Level of Evidence and Washington Post's Claims of Ivermectin Toxicity
A letter to the editor of NEJM is cited as providing evidence of a host of toxic side effects... but in tracking down the reference, the evidence falls far short of "toxic" and "causal".
The Washington Post’s article, “Online archives where scientists post their research spark information revolution” writes about a non-peer-reviewed study on Ivermectin was “retracted” by a pre-print server (technically, an impossible feat given that preprint servers do not technically “publish” studies, because the works are not peer-reviewed).
They also throw in this sentence:
“not to mention contributed to a host of serious side effects among those who ingested ivermectin with no proven benefit against covid-19.”
That reads as if the study found a host of serious side effects, but the WashPo article linked to a letter to the editor of the New England Journal of Medicine.
Was this letter a peer-reviewed study that demonstrated causality of the alleged stide effects WashPo claims the study has “contributed to”?
No. It was not. The letter merely described 21 reported sets of symptoms following Ivermectin use based on phone calls to a poison control center:
“Of the 21 persons who called in August, 11 were men, and most were older than 60 years of age (median age, 64; range, 20 to 81). Approximately half (11 persons) were reported to have used ivermectin to prevent Covid-19, and the remaining persons had been using the drug to treat Covid-19 symptoms. Three persons had received prescriptions from physicians or veterinarians, and 17 had purchased veterinary formulations; the source of ivermectin for the remaining person was not confirmed. Symptoms had developed in most persons within 2 hours after a large, single, first-time dose. In 6 persons, symptoms had developed gradually after several days to weeks of repeated doses taken every other day or twice weekly. One person had also been taking vitamin D to treat or prevent Covid-19. Reported doses ingested by the persons who had been using veterinary products ranged from 6.8 mg to 125 mg of 1.87% paste and 20 to 50 mg of the 1% solution. The dose of the human-use tablets was 21 mg per dose twice weekly for prevention.
Six of the 21 persons were hospitalized for toxic effects from ivermectin use; all 6 reported preventive use, including the 3 who had obtained the drug by prescription. Four received care in an intensive care unit, and none died. Symptoms were gastrointestinal distress in 4 persons, confusion in 3, ataxia and weakness in 2, hypotension in 2, and seizures in 1. Of the persons who were not admitted to a hospital, most had gastrointestinal distress, dizziness, confusion, vision symptoms, or rash.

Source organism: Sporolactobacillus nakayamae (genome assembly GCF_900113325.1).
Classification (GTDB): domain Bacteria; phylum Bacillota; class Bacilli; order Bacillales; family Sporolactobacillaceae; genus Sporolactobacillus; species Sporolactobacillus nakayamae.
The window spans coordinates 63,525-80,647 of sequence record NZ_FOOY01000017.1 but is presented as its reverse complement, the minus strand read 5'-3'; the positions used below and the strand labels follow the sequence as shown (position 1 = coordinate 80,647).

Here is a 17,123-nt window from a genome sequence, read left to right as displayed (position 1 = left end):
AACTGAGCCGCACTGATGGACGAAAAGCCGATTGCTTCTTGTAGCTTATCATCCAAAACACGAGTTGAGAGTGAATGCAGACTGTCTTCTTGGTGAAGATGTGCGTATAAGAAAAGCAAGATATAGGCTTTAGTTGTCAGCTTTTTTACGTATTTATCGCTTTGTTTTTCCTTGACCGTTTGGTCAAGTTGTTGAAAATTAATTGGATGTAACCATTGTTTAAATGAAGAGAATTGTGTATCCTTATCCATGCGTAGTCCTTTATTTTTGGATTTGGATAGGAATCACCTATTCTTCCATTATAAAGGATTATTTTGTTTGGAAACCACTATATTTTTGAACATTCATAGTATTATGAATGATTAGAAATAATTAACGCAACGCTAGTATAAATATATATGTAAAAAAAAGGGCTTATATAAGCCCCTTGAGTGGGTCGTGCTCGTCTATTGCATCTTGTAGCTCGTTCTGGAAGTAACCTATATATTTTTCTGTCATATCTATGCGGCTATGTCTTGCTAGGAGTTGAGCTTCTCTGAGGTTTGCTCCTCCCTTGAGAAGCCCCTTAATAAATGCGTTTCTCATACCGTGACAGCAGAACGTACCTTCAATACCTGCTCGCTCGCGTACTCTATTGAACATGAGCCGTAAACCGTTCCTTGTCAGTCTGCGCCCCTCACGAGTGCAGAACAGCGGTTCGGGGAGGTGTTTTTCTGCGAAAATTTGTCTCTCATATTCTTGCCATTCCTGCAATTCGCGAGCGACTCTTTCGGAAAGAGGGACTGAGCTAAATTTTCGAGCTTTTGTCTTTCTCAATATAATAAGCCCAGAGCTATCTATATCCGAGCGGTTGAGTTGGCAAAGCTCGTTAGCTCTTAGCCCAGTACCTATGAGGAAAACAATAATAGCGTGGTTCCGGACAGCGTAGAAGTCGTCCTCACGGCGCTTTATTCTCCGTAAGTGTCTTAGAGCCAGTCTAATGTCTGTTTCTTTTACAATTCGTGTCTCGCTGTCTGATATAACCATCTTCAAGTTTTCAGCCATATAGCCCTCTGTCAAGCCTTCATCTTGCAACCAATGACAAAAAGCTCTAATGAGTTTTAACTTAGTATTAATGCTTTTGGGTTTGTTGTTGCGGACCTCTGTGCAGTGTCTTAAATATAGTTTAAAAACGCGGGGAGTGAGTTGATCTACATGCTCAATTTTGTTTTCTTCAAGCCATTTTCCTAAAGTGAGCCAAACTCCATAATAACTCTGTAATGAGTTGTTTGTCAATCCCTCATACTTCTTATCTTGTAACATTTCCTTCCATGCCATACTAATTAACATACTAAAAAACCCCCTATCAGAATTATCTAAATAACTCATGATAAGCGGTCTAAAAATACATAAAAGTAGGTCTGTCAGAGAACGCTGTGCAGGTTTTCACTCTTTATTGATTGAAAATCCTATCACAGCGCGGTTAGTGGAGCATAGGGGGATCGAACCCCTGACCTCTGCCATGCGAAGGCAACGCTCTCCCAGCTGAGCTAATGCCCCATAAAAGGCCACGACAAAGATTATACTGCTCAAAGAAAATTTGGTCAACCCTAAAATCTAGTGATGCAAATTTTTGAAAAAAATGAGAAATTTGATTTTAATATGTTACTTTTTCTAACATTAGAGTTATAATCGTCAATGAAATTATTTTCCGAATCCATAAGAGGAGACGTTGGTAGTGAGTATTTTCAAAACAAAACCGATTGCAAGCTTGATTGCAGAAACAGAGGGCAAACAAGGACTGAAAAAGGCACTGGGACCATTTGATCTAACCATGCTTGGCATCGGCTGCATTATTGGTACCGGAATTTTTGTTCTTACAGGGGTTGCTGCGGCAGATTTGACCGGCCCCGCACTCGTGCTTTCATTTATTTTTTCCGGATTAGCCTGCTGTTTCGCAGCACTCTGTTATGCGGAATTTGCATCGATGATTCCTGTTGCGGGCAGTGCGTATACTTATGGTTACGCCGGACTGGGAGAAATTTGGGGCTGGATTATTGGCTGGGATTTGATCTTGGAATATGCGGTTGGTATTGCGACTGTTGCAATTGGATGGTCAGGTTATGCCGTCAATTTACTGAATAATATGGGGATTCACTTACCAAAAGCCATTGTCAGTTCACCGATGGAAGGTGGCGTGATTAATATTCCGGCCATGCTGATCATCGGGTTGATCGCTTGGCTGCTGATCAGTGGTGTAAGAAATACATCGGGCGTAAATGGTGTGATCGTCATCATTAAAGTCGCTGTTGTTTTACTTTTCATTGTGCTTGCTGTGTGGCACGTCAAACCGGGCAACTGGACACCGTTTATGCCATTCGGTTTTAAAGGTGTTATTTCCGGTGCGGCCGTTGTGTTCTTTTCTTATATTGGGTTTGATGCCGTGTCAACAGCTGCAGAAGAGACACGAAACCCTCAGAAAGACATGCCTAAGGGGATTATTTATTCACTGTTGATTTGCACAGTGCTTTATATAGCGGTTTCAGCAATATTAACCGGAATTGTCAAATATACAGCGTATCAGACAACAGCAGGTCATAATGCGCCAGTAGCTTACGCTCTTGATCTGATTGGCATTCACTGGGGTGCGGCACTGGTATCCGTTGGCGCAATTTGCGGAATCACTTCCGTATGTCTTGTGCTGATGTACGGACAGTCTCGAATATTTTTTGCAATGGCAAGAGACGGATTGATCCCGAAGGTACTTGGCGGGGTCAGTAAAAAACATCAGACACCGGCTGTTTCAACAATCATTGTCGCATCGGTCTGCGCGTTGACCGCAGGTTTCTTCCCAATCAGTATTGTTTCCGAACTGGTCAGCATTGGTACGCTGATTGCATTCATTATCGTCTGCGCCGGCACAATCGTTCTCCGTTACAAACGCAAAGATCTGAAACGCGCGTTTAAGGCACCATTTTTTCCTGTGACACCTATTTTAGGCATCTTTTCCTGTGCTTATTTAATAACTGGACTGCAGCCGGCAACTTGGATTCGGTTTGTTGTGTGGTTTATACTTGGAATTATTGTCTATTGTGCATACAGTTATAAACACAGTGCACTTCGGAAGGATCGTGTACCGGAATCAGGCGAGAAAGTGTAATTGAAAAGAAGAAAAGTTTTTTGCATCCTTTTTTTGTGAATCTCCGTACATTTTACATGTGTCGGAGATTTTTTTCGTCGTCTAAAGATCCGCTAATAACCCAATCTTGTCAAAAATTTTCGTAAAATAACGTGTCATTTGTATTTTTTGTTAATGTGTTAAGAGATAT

These cases illustrate the potential toxic effects of ivermectin..”
The question for the WashPo article author, and WashPo, is how is this “a host of serious side effects” when
(1) Frequency data are not available (we don’t know how many people were using Ivermectin. Is 21 a lot? A little? 1 in 1,000? 1 in 1,000,000?
(2) Causality has not been determined (calls from poison control are not clinical study-level evidence). GI issues, ataxia and hypotension also happen in people taking any number of over-the-counter drugs, prescription drugs and vaccines.
(3) None of these events are considered “serious” (Seizures following vaccination are not considered “serious”).
Imagine if Ivermectin were a vaccine… and 21 phone calls laters, the reported outcomes were reported as “caused by” and “serious”.
It seems that the level of evidence need to bury an inexpensive treatment is far, far less than needed to determine causality of vaccine injury.
With this type of loose “reporting”, the legacy press loses yet another point on the credibility scale.
Make that four points (-4).
Actually, make it five: WashPo fails to report the 77 other studies on Ivermectin.
This is why people who read the news need to check the references and see for themselves whether their news source is accurately representing what’s going on.
And it’s time we start holding such “news” outlets accountable for their abuse of the public trust and of scientific evidence.